Wrong. Your content is not something you can just write and ignore. You may not realize how quickly your content can go stale. Just like the brown bananas in your kitchen, if you let your content sit for too long without edits, it can go stale. Fresh content is key to keeping your site relevant.
While it may seem like a hassle to continually track all of your content, if you take the time to do it right maintenance will be much easier.
Creating a Content Inventory Spreadsheet
First, it’s important to log all of your existing content on a spreadsheet or chart. The important information you need to include:
- URL – Add the page URL for tracking purposes
- Page description – Include a quick description of the page’s content
- Page level – Note where the page occurs on the site
- Content function – What kind of content is on the page?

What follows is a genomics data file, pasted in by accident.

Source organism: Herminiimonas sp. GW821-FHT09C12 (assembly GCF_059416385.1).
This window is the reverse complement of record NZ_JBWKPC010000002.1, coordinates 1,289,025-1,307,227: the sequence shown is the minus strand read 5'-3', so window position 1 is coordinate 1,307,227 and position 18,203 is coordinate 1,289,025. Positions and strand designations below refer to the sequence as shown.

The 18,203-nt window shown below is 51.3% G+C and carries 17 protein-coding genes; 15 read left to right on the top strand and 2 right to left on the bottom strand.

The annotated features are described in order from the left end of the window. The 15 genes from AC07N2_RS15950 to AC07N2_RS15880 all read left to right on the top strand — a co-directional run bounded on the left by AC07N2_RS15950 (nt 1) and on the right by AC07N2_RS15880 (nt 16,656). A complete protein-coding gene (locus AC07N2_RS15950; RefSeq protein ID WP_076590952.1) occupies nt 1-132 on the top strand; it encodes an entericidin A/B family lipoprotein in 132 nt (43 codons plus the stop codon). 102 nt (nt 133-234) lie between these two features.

- Content owner – Who is responsible for the up-keep of the page’s content
- Date of creation – The date the content was originally developed
- Update frequency – How often will the page need updated to stay relevant?
- Current status – Is the page current, or does it already require edits?
- Notes – Add any additional information that will be necessary to know
If your website has numerous pages, it can seem overwhelming to create a spreadsheet like this. However, if you start with the primary pages and slowly work through content page by page, you will eventually have a working inventory of all your content.
A content inventory spreadsheet is meant to guide you when it comes to making site updates and creating new pages. Pages that have a high update frequency will be your major priority. These pages usually include upcoming events, press releases, employee directories and things that could quickly change within your company. When it comes to content creation, use your inventory as a reference as to what your website is currently lacking.
While the process of a content inventory is tedious, the benefits far outweigh the boredom.